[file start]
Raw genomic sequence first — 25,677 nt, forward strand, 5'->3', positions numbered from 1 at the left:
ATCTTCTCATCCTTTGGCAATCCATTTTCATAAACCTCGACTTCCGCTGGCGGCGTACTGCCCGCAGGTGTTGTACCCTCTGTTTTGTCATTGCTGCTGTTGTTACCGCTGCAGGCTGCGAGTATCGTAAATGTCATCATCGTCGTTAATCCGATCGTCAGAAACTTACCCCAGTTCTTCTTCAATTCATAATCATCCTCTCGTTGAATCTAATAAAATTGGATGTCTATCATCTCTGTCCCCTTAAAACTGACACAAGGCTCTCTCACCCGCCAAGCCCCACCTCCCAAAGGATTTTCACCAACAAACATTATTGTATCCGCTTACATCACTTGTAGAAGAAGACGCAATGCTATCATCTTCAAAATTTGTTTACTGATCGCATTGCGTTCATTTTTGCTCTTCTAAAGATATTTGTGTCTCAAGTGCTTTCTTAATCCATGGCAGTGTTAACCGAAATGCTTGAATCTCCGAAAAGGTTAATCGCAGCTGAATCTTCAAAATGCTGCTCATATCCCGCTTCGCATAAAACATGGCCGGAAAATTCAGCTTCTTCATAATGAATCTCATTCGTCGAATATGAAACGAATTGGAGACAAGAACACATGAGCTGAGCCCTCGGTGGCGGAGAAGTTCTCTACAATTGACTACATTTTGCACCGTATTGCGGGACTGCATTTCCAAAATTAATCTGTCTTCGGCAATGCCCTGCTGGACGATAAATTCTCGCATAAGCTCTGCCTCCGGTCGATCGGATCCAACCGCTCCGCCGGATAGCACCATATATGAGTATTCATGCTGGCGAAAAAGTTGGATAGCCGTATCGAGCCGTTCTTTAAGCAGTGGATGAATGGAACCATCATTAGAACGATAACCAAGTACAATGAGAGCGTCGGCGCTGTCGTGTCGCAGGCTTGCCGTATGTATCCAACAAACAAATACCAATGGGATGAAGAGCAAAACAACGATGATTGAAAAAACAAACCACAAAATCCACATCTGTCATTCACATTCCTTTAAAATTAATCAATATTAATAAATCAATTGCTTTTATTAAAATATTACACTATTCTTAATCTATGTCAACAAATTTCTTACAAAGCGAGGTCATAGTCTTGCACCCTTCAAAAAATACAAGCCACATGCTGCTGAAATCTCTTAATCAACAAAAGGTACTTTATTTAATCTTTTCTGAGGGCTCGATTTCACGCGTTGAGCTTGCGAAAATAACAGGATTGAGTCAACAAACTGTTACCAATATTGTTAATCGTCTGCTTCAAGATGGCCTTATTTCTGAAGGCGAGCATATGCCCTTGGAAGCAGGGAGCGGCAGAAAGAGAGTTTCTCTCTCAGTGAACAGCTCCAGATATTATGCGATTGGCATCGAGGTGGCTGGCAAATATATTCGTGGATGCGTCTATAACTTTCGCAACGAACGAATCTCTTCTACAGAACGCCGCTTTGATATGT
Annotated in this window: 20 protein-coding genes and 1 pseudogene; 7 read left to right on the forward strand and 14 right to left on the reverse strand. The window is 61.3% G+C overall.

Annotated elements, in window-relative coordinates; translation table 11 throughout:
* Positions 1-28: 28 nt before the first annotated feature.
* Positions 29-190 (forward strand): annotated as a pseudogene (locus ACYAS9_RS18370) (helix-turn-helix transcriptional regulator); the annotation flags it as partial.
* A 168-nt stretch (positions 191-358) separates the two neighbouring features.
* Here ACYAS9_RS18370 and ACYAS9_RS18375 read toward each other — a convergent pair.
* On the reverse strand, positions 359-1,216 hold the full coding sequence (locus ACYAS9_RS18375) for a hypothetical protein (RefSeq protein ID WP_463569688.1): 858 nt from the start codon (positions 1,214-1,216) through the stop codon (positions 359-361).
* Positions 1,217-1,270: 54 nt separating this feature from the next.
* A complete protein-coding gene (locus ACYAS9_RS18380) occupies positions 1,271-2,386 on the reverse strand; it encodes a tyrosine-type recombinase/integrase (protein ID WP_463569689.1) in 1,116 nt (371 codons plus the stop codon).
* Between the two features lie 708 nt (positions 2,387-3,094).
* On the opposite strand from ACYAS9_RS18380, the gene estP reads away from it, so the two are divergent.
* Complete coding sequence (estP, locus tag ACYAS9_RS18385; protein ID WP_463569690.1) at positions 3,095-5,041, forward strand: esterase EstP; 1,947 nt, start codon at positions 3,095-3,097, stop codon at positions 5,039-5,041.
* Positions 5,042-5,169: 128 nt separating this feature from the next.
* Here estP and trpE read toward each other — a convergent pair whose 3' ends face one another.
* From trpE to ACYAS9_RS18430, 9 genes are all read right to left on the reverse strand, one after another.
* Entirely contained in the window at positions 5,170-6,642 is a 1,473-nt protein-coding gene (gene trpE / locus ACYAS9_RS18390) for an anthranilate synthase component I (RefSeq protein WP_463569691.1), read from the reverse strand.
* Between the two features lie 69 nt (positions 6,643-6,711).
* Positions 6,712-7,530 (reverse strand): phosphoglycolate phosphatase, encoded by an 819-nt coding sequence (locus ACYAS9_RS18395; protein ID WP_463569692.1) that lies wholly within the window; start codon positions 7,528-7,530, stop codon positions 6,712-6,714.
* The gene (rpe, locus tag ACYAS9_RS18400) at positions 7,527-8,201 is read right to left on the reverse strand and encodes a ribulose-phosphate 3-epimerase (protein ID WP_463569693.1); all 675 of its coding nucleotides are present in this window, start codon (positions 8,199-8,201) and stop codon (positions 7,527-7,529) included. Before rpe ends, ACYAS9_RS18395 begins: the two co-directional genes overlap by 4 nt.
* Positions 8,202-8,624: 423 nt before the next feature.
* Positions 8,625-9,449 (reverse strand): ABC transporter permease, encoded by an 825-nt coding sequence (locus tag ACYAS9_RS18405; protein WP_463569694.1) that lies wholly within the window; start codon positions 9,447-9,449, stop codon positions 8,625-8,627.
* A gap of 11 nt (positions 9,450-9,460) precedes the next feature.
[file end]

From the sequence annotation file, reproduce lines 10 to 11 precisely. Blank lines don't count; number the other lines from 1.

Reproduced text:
* Positions 1,217-1,270: 54 nt separating this feature from the next.
* A complete protein-coding gene (locus ACYAS9_RS18380) occupies positions 1,271-2,386 on the reverse strand; it encodes a tyrosine-type recombinase/integrase (protein ID WP_463569689.1) in 1,116 nt (371 codons plus the stop codon).